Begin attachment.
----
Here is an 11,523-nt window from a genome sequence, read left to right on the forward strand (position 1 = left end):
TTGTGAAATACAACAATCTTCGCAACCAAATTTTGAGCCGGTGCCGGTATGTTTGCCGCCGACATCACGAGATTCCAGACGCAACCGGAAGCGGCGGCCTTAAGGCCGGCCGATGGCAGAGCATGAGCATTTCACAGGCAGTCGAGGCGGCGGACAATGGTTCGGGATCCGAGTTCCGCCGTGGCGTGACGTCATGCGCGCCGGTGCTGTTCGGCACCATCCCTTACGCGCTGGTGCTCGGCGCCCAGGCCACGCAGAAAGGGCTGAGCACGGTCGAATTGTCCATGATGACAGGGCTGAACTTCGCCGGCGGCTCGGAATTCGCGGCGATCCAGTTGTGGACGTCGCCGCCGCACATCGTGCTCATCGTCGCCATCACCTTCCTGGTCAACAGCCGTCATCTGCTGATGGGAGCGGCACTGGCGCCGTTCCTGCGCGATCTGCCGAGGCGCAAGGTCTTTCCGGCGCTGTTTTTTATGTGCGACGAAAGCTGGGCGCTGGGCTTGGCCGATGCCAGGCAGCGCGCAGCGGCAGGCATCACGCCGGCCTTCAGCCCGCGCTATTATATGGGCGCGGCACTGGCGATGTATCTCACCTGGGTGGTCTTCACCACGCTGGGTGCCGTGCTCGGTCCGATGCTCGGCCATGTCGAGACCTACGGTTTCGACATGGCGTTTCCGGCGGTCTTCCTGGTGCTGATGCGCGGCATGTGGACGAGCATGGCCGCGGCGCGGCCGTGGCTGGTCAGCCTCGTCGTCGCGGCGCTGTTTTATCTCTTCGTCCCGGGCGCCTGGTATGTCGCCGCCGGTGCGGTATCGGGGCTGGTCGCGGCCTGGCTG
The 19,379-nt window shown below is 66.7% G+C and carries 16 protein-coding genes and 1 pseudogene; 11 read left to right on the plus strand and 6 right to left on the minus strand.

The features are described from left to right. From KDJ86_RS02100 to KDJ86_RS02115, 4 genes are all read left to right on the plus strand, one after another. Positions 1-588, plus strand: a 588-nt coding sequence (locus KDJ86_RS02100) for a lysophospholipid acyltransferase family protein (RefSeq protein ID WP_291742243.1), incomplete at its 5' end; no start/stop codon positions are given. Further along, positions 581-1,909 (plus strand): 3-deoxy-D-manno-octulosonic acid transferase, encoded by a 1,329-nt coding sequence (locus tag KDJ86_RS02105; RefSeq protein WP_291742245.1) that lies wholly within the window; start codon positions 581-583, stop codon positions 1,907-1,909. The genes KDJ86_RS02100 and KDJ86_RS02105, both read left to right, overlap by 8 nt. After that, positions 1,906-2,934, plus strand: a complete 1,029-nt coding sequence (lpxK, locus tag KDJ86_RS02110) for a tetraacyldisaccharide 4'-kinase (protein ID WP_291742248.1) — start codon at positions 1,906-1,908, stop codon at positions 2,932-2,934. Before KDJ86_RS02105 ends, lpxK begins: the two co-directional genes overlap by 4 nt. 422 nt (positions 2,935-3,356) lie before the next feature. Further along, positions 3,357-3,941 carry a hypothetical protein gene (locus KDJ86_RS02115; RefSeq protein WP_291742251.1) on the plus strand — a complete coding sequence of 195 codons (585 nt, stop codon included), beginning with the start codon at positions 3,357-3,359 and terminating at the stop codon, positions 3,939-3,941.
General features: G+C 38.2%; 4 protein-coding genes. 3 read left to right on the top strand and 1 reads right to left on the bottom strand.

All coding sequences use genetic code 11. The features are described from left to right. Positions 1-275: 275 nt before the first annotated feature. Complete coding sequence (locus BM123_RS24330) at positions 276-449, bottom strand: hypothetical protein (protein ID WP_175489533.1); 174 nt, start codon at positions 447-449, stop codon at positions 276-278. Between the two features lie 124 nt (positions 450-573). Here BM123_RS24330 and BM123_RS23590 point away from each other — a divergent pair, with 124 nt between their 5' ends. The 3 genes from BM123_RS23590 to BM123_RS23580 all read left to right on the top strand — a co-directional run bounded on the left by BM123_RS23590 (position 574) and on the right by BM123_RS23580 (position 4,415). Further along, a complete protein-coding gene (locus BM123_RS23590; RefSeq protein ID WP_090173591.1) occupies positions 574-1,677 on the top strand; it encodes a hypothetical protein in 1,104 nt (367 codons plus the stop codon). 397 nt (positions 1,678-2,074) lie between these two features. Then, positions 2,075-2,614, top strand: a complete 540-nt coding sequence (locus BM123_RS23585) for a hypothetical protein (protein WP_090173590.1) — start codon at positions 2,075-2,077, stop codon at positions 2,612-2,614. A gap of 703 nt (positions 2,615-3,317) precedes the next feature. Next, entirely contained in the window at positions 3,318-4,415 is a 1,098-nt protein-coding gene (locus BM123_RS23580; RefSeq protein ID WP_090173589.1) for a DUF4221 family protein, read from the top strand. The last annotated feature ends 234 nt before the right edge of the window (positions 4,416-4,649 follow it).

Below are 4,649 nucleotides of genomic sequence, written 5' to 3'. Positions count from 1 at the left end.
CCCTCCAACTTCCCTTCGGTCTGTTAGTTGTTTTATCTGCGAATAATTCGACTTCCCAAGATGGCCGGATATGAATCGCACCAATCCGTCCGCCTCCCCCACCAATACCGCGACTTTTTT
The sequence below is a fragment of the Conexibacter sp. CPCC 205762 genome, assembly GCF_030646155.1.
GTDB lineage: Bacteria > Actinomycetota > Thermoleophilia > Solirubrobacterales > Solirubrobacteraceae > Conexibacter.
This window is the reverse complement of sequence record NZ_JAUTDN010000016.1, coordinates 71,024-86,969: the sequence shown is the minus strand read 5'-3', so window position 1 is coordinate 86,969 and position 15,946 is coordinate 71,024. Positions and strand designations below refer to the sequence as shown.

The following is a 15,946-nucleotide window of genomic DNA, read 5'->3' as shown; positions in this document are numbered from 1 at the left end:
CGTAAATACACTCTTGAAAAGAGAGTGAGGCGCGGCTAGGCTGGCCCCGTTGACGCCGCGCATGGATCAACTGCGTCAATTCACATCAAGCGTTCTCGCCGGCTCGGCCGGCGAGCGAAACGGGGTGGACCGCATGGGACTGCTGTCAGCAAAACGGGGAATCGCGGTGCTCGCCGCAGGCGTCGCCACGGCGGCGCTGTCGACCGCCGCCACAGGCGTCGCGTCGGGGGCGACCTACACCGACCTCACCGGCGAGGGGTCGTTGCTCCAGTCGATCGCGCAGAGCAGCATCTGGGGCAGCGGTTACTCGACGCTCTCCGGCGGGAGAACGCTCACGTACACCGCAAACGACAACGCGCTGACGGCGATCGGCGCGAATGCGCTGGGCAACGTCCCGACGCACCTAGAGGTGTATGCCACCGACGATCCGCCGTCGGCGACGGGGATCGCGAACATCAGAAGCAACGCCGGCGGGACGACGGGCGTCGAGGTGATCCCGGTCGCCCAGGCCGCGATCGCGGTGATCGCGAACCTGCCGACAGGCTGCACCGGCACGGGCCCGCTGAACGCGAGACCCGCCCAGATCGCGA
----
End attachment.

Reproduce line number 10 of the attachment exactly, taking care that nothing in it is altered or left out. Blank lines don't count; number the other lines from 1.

GTDB lineage: Bacteria > Actinomycetota > Thermoleophilia > Solirubrobacterales > Solirubrobacteraceae > Conexibacter.